A vivid imagination? Certainly – but anyone who has listened closely to Adam’s smart, abstract and often slightly ridiculous way with words in his music would expect nothing less. Ask him the tales of any of the characters featured in his songs, and you’ll receive a glowing, in-depth anecdote. Talk of Carolina (“her lips taste just like sunk ships/But her breasts taste just like breakfast”) brings up memories of the eponymous character of the song slinking around her apartment – “Like a cat”, he emphasises. He also tells of the abusive relationship between her and an unknown friend of his. “He perceived her soul to be made of farts and shit – it was just a piece of trash, and he told me so.”
Shifting talk to Emily (“Baby, when I get you on that Persian rug/That’s the kind of movie I’ve been dreaming of”) elicits an entirely different, far more upbeat response. “What a lovely, lovely woman she is,” he says happily. “She came to my concert once looking like Goldilocks!”
With such fascinatingly weird and wonderful stories to tell, it’s natural to be inquisitive of the driving forces behind the man’s lyrics. When it comes to his inspiration, however, Green blames not a musician, book or writer – but a voice in his head. A voice, he reveals, that has been getting him into a spot of trouble.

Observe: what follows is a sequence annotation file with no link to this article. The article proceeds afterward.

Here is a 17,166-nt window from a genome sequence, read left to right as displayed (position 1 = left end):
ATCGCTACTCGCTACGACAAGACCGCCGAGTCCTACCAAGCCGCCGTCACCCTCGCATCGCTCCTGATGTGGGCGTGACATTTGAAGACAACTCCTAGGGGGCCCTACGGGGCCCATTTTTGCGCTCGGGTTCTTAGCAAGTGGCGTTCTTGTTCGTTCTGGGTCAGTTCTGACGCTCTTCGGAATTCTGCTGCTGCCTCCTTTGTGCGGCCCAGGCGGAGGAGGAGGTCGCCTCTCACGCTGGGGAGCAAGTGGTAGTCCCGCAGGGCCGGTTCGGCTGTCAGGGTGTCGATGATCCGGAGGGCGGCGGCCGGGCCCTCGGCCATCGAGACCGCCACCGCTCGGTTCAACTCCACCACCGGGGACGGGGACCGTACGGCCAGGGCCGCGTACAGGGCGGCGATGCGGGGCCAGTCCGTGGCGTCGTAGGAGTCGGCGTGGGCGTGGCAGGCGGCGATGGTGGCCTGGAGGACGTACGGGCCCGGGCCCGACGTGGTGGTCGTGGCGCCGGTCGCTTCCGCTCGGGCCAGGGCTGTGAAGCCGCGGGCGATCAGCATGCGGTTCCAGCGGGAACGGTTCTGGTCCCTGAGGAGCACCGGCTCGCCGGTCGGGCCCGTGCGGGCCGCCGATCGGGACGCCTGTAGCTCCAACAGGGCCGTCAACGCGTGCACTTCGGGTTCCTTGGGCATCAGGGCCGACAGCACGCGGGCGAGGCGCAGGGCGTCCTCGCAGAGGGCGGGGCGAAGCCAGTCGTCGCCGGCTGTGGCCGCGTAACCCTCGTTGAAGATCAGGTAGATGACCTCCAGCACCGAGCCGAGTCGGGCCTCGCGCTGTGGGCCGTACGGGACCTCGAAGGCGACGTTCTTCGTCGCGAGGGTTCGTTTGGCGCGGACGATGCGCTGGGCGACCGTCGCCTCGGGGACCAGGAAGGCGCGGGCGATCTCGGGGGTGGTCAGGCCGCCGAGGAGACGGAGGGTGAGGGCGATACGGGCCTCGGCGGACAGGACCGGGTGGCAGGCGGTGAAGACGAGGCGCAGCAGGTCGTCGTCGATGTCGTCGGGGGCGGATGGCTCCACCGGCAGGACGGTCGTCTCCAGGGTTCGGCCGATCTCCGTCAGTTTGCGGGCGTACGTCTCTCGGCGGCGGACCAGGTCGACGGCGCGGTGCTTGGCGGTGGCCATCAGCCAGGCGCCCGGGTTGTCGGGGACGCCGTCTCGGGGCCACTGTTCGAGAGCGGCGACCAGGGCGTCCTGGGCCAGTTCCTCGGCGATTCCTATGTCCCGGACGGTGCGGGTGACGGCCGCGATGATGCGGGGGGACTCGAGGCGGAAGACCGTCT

“I’ve been pissing off strangers lately,” he states matter-of-factly, claiming that not everyone “gets” him and his little lyric-inspiring voice. “It’s my own fault, I think. I always think people can understand where I’m coming from – but then I say something and it offends them, and before I know it they’re crying and their boyfriend wants to kick my arse. Some people just don’t like my tone.”
Certainly, Adam isn’t going to impress everyone in his travels. Having said that, he’s still certainly acquired quite a devoted cult fan-base for his particular brand of indie pop. One country in particular that has warmed to Green’s style, interestingly enough, is Germany. “I think, at first, it was just because of my good looks,” he says in regards to this unnatural phenomenon. “They’re probably so boring, that I just make a boring thing and they like it.”
Green’s touring schedule has taken him to various hot-spots around the globe for years, with his Australian visit finally on the horizon. The tour sees Green taking the best of both worlds – a high billing at Meredith Music Festival in December, and three far more intimate east coast shows. When asked which scale show he prefers, he confesses that he will just “go where he is told”. “If someone says I have to play a monkey cage in an Egyptian zoo… y’know, I’ll give it a shot.”
Certainly the semi-ironic boldness of this statement, the eccentricity of our conversation and the genuine lightning strike of brilliance that comes through the Adam Green discography is certain to culminate in these upcoming shows. The tour will surely intrigue many – including Green.
“Who’s Meredith, anyway?” he asks me.
“Is she cute?”